Teenage girls everywhere are under constant pressure to have a body which is acceptable by society. Many aspects of society make females feel shameful of their body, leading to a negative body image. This study will determine exactly which aspects of society cause a teenage girl to think poorly of their body. If those influential factors are discovered, we can prevent teenage girls from shaming their bodies. In order to do so, I have conducted a survey and surveyed a population of fourteen teenage girls, ages fifteen to seventeen years old. The survey included a variety of questions which determined exactly what we needed to find out.
It was discovered that the main reason that teenage girls feel as if their body is unacceptable to society is because of media and their own perception of their body. If society is always comparing us to those who are better, we are obviously going to look down upon ourselves. From the data found in the surveys, we know exactly what causes teenage girls to have a negative body image and what effect that has on their well-being.
Negative Body Image and Teen Girls
Shame. Guilt. Depression. These are just a few of the emotions that young women experience after spending only three minutes looking at models in fashion magazines(DeLeeuw, 2013). Teen girls all over the world are constantly struggling with their body image, attempting to keep up with the latest trends while maintaining peace with who they are. By studying negative body image we can find out what factors influence someone to think poorly about their body. If a cause is found then we can stop teen girls from looking at their body in such a negative way. A question that needs to be answered is: how does one develop a negative body image?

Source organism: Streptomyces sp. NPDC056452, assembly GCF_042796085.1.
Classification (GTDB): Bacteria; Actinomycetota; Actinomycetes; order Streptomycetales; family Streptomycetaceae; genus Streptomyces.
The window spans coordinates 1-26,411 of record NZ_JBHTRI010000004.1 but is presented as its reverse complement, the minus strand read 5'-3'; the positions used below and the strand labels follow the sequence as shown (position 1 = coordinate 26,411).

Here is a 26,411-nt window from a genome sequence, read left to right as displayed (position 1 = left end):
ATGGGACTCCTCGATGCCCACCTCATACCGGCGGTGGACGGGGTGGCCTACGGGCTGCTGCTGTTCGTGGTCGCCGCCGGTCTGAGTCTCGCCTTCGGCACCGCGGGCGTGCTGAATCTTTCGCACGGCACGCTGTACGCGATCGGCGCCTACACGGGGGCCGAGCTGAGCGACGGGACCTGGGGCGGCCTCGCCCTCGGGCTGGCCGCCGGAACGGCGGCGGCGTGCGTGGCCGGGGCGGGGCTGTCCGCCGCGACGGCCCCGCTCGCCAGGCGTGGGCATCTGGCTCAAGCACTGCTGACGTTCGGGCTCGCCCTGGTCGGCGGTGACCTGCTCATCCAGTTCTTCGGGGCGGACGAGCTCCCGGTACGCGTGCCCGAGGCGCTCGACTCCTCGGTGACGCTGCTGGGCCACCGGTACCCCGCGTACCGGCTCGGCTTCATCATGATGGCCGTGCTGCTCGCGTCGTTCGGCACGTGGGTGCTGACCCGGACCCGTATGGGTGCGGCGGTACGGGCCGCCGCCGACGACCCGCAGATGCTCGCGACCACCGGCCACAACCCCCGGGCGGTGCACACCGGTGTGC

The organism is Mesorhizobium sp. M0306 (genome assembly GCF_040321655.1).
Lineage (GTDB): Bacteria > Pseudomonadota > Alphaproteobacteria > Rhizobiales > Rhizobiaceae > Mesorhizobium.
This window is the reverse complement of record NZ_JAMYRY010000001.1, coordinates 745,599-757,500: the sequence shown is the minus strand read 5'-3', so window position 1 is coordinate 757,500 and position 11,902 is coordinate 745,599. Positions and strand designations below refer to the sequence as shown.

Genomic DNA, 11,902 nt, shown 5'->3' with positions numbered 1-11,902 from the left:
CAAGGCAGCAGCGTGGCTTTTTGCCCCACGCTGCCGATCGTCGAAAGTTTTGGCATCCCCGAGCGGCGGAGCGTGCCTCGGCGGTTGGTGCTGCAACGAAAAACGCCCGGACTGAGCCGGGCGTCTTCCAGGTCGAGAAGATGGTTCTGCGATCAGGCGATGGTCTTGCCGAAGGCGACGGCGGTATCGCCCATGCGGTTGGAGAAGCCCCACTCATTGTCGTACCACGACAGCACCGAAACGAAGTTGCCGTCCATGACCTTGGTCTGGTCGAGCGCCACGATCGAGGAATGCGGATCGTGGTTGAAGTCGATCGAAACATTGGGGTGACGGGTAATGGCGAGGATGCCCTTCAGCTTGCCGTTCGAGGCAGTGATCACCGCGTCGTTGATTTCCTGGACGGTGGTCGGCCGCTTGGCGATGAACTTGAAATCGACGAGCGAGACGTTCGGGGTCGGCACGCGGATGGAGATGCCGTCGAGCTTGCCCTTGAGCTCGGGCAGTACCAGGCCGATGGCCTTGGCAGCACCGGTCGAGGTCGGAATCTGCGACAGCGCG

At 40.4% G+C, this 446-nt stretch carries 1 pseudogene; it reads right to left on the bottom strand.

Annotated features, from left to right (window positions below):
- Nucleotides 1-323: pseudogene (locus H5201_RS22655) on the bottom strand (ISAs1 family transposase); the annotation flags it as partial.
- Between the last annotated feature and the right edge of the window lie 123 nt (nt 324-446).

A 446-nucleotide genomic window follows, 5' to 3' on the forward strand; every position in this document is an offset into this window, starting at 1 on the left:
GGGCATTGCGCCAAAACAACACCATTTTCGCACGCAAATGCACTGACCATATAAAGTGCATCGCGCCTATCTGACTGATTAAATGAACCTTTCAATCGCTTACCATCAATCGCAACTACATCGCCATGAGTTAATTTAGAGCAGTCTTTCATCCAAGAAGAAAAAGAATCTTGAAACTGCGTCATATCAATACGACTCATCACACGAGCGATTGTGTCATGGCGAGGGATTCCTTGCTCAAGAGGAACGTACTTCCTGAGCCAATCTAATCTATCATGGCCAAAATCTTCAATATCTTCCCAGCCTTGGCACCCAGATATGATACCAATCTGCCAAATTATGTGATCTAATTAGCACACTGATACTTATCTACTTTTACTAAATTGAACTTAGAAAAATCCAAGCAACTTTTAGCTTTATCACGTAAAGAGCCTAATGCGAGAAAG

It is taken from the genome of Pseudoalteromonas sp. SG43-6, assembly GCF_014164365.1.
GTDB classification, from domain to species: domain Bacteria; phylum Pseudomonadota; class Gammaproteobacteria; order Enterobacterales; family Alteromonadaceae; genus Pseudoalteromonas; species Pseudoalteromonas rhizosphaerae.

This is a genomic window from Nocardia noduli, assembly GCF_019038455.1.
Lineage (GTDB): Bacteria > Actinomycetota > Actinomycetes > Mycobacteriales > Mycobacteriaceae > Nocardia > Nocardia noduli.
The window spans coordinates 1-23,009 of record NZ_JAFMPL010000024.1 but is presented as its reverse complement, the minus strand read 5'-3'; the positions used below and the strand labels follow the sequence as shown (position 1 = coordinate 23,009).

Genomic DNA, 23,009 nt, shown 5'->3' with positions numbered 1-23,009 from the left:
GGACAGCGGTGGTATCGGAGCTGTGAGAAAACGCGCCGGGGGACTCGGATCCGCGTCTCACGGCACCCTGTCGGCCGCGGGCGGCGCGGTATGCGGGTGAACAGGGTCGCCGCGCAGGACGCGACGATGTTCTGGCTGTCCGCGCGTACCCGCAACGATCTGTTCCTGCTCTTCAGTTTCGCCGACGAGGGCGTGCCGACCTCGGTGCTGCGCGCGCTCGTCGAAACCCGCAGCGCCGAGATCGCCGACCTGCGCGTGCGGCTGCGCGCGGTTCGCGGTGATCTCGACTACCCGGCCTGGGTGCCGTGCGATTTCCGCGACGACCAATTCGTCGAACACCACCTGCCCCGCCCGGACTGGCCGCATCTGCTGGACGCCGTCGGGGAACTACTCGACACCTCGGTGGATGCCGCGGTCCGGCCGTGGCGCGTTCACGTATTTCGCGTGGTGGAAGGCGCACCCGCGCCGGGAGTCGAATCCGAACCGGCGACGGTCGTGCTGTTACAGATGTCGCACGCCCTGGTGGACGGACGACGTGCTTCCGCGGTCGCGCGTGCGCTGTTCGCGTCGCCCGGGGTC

Media is an large influential factor that causes teen girls to shape and distort their perceptions of their bodies. The media creates unrealistically thin body ideals which results in teen girls wanting to look similar to photoshopped models, celebrities, etc. Media can be influential in many different ways: television, magazines, internet, advertisements, etc(Piran, 2000). Media over-exaggerates and causes an over-concern with weight. Young women are already dealing with enough stress through school, work, peers and family, there is no need to unnecessarily worry about their body image. Unfortunately, media is everywhere and causes a constant anxiety in teen girls to have a “perfect body”.
On a similar note, fashion trends cause young women to feel as if they should alter their body so that they can wear a certain style. Recently, crop tops and high waisted shorts have been “in”. This could cause teen girls to want to rapidly lose weight in order to feel comfortable in these trends. Unfortunately, fashion delivers an upsetting fantasy of a skinny young girl. Not often do we see overweight girls modeling clothes, it is often young women who look as if they are underweight. This causes teen girls idolize how the models do in the same clothes, again leading to rapid weight loss and other unhealthy habits.